My mom used to spring me out of kindergarten early each day. After our noon nap, I’d hear her whispering with my teacher. That was my cue to roll up my mat and head towards the door. We’d walk out to our station wagon, my mom chatting the whole way. “I just need to pick up a few things…” or “Did you know what I saw on the way over here?” She spoke to me like a peer, a close friend she could confide in, teaching me as much as possible without my ever realizing it.
I never knew where we’d be going. Sometimes we’d drive straight home, but just in case she wanted to stop at a clothing store, she kept a little stool in the back of the car light enough for me to carry. Once inside, I’d unfold it and take a seat while she shopped a rack, and for that precious hour or so, I was the only one she was speaking to and I loved it.
I am the youngest of five with an eight year spread between my oldest brother and me. When we were all together, my older siblings looked out for me but that year, on those school day afternoons, it was just my mom and me and I felt like her favorite. The thing is… she had a way of making each of us feel that way. She really, really loved her kids. When other moms complained about their children being home all summer, my mom would reply, “I love having them around” and we knew she really meant it.
Still, I don’t think she would have been a big fan of home schooling. Covid in general would have freaked her out, but having to follow a lesson plan or sit down to teach us a particular subject would have been a challenge. My mom was smart, super smart, but she always said she could never be a teacher. “It just takes too much patience,” but that doesn’t mean we never learned anything from her.
My mom was a walking, talking information spewing machine. She was always correcting our English or sharing a fact about something she read in the paper, learned from one of her books or saw on an educational television show. She knew something about everything, and she was constantly sharing all of it with us.
She told us things to protect us and, in some ways, it worked.
My mom was the person who taught me ecosystems must be respected and without the smallest of creatures, they would fall apart. We couldn’t drive past a lot being cleared for construction without her saying, “Every time I see this, all I can wonder is what happens to all the creatures in there? All the plants, insects and animals that are losing their homes! Where will they go? Doesn’t anyone realize those creatures have nowhere else to go?”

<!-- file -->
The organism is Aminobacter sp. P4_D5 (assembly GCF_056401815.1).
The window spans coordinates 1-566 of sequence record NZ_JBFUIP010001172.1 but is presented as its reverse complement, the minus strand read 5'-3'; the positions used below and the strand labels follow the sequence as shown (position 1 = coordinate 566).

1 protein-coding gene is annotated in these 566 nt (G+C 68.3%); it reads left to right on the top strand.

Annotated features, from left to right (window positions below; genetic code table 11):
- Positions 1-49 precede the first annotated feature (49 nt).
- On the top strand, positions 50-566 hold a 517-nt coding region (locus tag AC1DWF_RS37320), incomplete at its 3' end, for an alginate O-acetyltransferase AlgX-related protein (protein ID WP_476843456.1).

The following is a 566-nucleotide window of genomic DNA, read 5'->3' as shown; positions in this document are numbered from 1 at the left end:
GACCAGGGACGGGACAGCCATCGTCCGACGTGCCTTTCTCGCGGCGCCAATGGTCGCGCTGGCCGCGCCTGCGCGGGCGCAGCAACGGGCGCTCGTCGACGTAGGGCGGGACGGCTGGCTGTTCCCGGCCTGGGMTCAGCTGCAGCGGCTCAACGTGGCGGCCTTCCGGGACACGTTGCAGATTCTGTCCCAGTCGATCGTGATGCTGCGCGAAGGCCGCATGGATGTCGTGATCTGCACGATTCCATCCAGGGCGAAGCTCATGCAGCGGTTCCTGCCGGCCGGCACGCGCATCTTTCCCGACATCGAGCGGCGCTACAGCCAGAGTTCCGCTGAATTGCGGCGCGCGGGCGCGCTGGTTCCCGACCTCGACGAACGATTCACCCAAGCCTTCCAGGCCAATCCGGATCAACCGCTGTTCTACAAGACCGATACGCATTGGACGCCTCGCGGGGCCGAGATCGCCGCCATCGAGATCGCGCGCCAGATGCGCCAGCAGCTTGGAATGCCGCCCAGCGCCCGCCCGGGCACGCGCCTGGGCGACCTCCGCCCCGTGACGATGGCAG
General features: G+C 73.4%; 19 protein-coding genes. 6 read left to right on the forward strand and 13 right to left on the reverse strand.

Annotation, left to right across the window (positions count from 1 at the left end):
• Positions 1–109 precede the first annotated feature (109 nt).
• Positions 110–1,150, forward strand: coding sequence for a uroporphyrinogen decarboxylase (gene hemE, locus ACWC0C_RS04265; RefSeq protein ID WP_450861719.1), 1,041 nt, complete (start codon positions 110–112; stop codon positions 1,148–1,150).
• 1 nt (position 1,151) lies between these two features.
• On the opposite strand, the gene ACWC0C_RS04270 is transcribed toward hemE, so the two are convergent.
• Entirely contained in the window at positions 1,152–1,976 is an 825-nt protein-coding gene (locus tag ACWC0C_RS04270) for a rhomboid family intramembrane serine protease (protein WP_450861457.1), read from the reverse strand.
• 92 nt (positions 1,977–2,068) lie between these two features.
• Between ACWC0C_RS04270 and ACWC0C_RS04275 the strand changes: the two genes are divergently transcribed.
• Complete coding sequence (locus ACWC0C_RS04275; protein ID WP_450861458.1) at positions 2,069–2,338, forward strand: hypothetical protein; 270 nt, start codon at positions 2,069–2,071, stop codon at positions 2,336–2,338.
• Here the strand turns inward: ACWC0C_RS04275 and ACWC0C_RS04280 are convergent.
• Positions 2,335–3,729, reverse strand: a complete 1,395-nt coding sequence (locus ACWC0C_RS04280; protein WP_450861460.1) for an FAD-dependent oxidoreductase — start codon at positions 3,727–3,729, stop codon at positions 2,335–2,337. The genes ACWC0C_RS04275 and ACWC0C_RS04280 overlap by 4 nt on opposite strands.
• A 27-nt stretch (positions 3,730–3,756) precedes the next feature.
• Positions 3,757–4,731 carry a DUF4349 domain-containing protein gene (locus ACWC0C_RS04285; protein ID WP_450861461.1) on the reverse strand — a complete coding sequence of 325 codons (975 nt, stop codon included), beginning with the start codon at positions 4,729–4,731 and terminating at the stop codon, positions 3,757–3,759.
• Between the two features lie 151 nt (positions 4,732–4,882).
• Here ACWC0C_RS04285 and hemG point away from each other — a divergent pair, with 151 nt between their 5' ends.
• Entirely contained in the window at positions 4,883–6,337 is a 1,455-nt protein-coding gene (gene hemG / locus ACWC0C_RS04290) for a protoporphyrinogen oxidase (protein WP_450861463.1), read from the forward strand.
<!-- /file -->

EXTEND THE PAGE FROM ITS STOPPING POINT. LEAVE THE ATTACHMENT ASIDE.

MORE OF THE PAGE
When she put it that way, it made us think. I mean, who cares about plants or trees in a field? Once she explained that those housed insects and animals we need to survive her concerns became real.
Isn’t that the best teaching method? Once we care about something, it makes us more curious and that helps us learn.
No, having us do a bunch of multiplication problems wasn’t her style but showing us that clearing hundreds of trees and plants from a field equals losing thousands of creatures from one lot, well that got us thinking.
She was a Registered Nurse and corrected us whenever we told our friends, she used to be one. “A nurse is always a nurse.”
We were constantly being told to cover our coughs, never touch our face and to always wash our hands because once dirty hands touched something else, well “That’s how germs spread.”
The fact that droplets carry viruses is nothing new to my siblings and me. Decades before Covid-19 made the news my mother told us all about the bugs people spread just by talking. My parents threw a lot of parties complete with plenty of booze and a lavish spread, but my mom would never, ever let us save the food that had been out on the table all night.